Kammie Kayl's interview with Li Gong, director of peer-to-peer
networking engineering for Project JXTA, covers what direction Project
JXTA has taken since its launch, the reasons for choosing the JavaTM
technology language, licensing, standards and the Internet Engineering
Task Force (IETF), Microsoft's response to Project JXTA, security, and
the future of peer-to-peer networking.
Gong has worked with Project JXTA's founder, Bill Joy, since it started
last year. Gong has also led Sun's effort in home networking
technologies. He ran the Java software security and networking group
during the development of JavaTM Development Kit (JDKTM) 1.1 and 1.2.
Gong stated that since the basic protocols and demos have been
released, people have provided valuable feedback and added features. He
said they chose Java technology language because developing in it is efficient to
and maintaining it is easy. "The initial prototype implementation
for Project JXTA is based on the JDK 1.1.4 because we wanted to give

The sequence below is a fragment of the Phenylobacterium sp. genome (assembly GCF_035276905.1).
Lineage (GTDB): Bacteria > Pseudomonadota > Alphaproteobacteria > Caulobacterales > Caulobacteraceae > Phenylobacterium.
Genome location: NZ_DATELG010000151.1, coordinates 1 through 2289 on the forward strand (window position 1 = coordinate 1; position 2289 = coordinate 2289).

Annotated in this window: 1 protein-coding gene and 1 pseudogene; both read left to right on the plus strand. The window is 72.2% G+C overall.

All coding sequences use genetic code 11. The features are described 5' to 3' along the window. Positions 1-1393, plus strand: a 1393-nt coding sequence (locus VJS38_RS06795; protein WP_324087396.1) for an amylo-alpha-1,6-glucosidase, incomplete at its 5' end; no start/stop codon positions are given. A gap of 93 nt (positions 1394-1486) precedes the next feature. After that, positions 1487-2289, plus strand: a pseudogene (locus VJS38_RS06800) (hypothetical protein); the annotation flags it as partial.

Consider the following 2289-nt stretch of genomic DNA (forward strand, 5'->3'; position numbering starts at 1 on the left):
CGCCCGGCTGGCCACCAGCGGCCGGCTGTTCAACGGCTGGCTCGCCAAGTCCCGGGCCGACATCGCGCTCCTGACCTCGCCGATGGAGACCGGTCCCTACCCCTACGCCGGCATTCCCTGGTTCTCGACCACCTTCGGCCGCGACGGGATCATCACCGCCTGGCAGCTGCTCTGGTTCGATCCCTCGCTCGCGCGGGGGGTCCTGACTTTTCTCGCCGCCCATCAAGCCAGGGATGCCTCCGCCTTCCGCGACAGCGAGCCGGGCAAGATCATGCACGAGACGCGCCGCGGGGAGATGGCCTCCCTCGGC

the same experience to everyone, whether they were using SolarisTM
Operating Environment (OE), Microsoft Windows or Macintosh. The common
Java technology platform they share is JDK 1.1.4," said Gong.
Gong also discussed why he and the Project JXTA team chose a variation
of the Apache BSD license. "[Project] JXTA is designed to be a layer that
allows people to interoperate without having to download and install
multiple copies of different application software on their devices," said
Gong said the security techniques are different for Project JXTA than
for Solaris OE or Java technology programming language. "[Project] JXTA is a
set of protocols. The JXTA system is a distributed system with lots of
machines speaking in various protocols. You cannot copy the same
techniques from the OS security field."
There is an active program in jxta.org that experiments with implementing
Project JXTA protocols using Connected, Limited Device Configuration (CLDC)
and Mobile Information Device Profile (MIDP).
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